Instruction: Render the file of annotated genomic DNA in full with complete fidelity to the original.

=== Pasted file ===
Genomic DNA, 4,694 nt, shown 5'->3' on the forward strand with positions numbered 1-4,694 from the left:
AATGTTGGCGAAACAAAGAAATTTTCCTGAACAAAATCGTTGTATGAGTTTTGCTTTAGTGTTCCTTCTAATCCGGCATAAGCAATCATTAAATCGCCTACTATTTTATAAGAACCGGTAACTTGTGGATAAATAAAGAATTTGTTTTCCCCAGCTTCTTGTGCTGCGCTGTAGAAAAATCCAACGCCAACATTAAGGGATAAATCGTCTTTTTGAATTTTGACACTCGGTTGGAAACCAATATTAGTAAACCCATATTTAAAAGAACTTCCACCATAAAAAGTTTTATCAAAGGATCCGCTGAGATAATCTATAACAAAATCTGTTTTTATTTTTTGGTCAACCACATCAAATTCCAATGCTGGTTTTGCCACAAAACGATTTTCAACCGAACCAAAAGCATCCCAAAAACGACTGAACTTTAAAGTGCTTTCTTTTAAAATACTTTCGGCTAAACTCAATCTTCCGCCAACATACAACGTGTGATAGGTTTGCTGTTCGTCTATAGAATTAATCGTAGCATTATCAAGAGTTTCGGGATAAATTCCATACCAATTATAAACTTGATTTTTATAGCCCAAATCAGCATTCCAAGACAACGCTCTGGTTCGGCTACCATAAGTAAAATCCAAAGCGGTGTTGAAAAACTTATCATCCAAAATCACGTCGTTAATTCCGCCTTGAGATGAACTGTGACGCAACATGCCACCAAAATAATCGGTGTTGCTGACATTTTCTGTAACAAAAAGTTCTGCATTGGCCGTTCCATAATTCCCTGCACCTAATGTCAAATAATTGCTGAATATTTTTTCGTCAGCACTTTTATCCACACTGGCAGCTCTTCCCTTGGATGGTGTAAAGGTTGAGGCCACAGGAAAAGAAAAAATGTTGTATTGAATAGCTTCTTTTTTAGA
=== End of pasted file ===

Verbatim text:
Genomic DNA, 4,694 nt, shown 5'->3' on the forward strand with positions numbered 1-4,694 from the left:
AATGTTGGCGAAACAAAGAAATTTTCCTGAACAAAATCGTTGTATGAGTTTTGCTTTAGTGTTCCTTCTAATCCGGCATAAGCAATCATTAAATCGCCTACTATTTTATAAGAACCGGTAACTTGTGGATAAATAAAGAATTTGTTTTCCCCAGCTTCTTGTGCTGCGCTGTAGAAAAATCCAACGCCAACATTAAGGGATAAATCGTCTTTTTGAATTTTGACACTCGGTTGGAAACCAATATTAGTAAACCCATATTTAAAAGAACTTCCACCATAAAAAGTTTTATCAAAGGATCCGCTGAGATAATCTATAACAAAATCTGTTTTTATTTTTTGGTCAACCACATCAAATTCCAATGCTGGTTTTGCCACAAAACGATTTTCAACCGAACCAAAAGCATCCCAAAAACGACTGAACTTTAAAGTGCTTTCTTTTAAAATACTTTCGGCTAAACTCAATCTTCCGCCAACATACAACGTGTGATAGGTTTGCTGTTCGTCTATAGAATTAATCGTAGCATTATCAAGAGTTTCGGGATAAATTCCATACCAATTATAAACTTGATTTTTATAGCCCAAATCAGCATTCCAAGACAACGCTCTGGTTCGGCTACCATAAGTAAAATCCAAAGCGGTGTTGAAAAACTTATCATCCAAAATCACGTCGTTAATTCCGCCTTGAGATGAACTGTGACGCAACATGCCACCAAAATAATCGGTGTTGCTGACATTTTCTGTAACAAAAAGTTCTGCATTGGCCGTTCCATAATTCCCTGCACCTAATGTCAAATAATTGCTGAATATTTTTTCGTCAGCACTTTTATCCACACTGGCAGCTCTTCCCTTGGATGGTGTAAAGGTTGAGGCCACAGGAAAAGAAAAAATGTTGTATTGAATAGCTTCTTTTTTAGA